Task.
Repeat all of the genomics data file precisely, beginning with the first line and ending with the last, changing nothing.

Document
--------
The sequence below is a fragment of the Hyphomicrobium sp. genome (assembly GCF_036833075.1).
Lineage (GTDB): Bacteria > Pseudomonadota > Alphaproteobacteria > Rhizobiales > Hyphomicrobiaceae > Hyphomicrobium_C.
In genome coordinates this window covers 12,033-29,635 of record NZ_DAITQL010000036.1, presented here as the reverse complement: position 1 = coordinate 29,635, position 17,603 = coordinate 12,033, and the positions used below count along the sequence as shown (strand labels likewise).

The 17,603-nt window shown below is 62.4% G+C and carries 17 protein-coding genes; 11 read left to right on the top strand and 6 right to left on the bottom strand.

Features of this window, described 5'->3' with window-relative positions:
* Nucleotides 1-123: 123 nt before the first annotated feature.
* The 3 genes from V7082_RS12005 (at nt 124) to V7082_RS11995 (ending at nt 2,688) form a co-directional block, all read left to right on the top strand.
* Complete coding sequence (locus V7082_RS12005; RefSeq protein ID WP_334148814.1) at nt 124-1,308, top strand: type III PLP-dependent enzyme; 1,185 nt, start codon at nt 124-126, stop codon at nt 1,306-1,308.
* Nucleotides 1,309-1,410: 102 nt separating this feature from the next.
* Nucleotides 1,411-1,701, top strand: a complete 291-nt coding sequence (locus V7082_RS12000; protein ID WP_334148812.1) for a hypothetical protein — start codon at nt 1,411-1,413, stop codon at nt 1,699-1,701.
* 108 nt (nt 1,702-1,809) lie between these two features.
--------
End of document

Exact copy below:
The sequence below is a fragment of the Hyphomicrobium sp. genome (assembly GCF_036833075.1).
Lineage (GTDB): Bacteria > Pseudomonadota > Alphaproteobacteria > Rhizobiales > Hyphomicrobiaceae > Hyphomicrobium_C.
In genome coordinates this window covers 12,033-29,635 of record NZ_DAITQL010000036.1, presented here as the reverse complement: position 1 = coordinate 29,635, position 17,603 = coordinate 12,033, and the positions used below count along the sequence as shown (strand labels likewise).

The 17,603-nt window shown below is 62.4% G+C and carries 17 protein-coding genes; 11 read left to right on the top strand and 6 right to left on the bottom strand.

Features of this window, described 5'->3' with window-relative positions:
* Nucleotides 1-123: 123 nt before the first annotated feature.
* The 3 genes from V7082_RS12005 (at nt 124) to V7082_RS11995 (ending at nt 2,688) form a co-directional block, all read left to right on the top strand.
* Complete coding sequence (locus V7082_RS12005; RefSeq protein ID WP_334148814.1) at nt 124-1,308, top strand: type III PLP-dependent enzyme; 1,185 nt, start codon at nt 124-126, stop codon at nt 1,306-1,308.
* Nucleotides 1,309-1,410: 102 nt separating this feature from the next.
* Nucleotides 1,411-1,701, top strand: a complete 291-nt coding sequence (locus V7082_RS12000; protein ID WP_334148812.1) for a hypothetical protein — start codon at nt 1,411-1,413, stop codon at nt 1,699-1,701.
* 108 nt (nt 1,702-1,809) lie between these two features.